What You Need To Know About Elopement In Seniors
Elopement is a terrifying, nerve-wracking situation for both the individual who wandered and those searching for them.
It’s something no one ever wants to experience — but if your loved one has dementia or Alzheimer’s, wandering and elopement are genuine risks that you need to prepare for.
Unfortunately, these incidents happen often, particularly in those with cognitive decline. Every year, over 34,000 Alzheimer’s patients aging in place elope, while wandering occurs in 24% of nursing home patients, according to mmLearn.org.
As the country’s elderly population ages, these figures will rise. But with more awareness and a better understanding of these behaviors, you can take the first steps toward protecting your loved one and preventing elopement.
What Is Elopement?
Elopement is when an individual with cognitive loss leaves a secure place such as their home or an institutional setting. It can occur at any age and can be intentional or unintentional.
Older adults often use their vehicles to elope. So if you suspect your loved one may wander or elope, you should assess their driving and cognitive abilities regularly.
Elopement jeopardizes the person’s health and safety, especially if they:
- Elope during dangerous weather
- Experience prolonged exposure
- Become injured or hurt
- They become lost
Elders with dementia have an even greater risk. A 2011 NCBI study of 325 elopement cases in dementia patients found that 30% of individuals died before being found. This alarming figure emphasizes why learning about eloping in seniors is so important for caregivers and families.
What Is Wandering?
According to the CDC, wandering is “when someone leaves a safe area or a responsible caregiver. This typically includes situations where the person may be injured or harmed as a result.”
Wandering is a common sign of dementia, with 60% of patients exhibiting wandering behaviors, according to the Alzheimer’s Association. In many cases, wandering can lead to elopement.
What Is The Difference Between Wandering And Elopement?
Many people often use wandering and elopement interchangeably, but they aren’t the same. Wandering is a common sign of cognitive decline that may eventually lead to elopement.
If your loved one lives in a nursing home, for example, he or she may wander from a safe place but remain in the facility. On the other hand, elopement is when an individual leaves their home altogether.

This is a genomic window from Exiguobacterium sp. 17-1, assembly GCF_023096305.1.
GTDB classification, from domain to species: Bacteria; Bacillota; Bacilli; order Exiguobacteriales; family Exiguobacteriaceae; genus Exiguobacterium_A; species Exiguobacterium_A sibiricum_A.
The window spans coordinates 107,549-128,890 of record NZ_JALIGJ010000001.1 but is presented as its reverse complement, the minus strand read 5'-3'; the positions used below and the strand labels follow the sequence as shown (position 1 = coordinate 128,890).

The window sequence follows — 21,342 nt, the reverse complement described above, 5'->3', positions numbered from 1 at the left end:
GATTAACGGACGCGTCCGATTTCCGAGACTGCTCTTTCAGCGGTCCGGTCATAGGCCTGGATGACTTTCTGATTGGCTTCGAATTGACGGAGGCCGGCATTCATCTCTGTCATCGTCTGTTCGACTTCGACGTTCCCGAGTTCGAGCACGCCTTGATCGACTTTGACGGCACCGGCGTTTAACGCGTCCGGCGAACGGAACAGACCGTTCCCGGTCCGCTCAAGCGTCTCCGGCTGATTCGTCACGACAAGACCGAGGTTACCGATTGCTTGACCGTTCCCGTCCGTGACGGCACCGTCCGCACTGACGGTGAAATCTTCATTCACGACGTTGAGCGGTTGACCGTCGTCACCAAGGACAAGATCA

The phrase “wandering” is often associated with aimlessness, even though the individual wandering can move from place to place. It may not seem like it, but somebody who wanders shows that they:
- Can interact with their surroundings
- Have interests
- Can communicate and engage with others
In other words, wandering behaviors indicate what the individual is still capable of doing. In fact, the UK Alzheimer’s Society doesn’t use the term “wandering.” Instead, it uses the phrase “walking about.” Because, as this factsheet explains,
“Walking is not a problem in itself – it can help to relieve stress and boredom and is good exercise. But as with all behaviour, if a person with dementia is walking about – and possibly leaving their home – it could be a sign that they have an unmet need. By understanding what they need and looking for solutions, you can help to improve their wellbeing.”
Wandering and elopement can be challenging to understand, but doing so can help you as a family caregiver meet your loved one’s needs.
If your loved one wanders, they may have unmet needs and are searching for a way to fulfill them. For example, an older adult may repeatedly ask for their mother or state a desire to go home while walking about. But they may not be looking for these things at all — instead, they might seek to satisfy an intrinsic need for comfort, acceptance, belonging, purpose, or something else.
It’s crucial that elders who walk about are given a safe and secure environment to do so, as it offers more chances to fulfill any needs or desires they have.
Risk Factors For Elopement
In many cases, older adults who wander or elope once will continuously try to it again. You can decrease the likelihood of successful attempts by recognizing which signs act as a precursor to elopement, including:
- Cognitive decline or diagnosis
- Agitation or restlessness
- Efforts to open doors
- Previous patterns of wandering or elopement attempts
- Expressing a desire to leave the current location for work, home, or somewhere else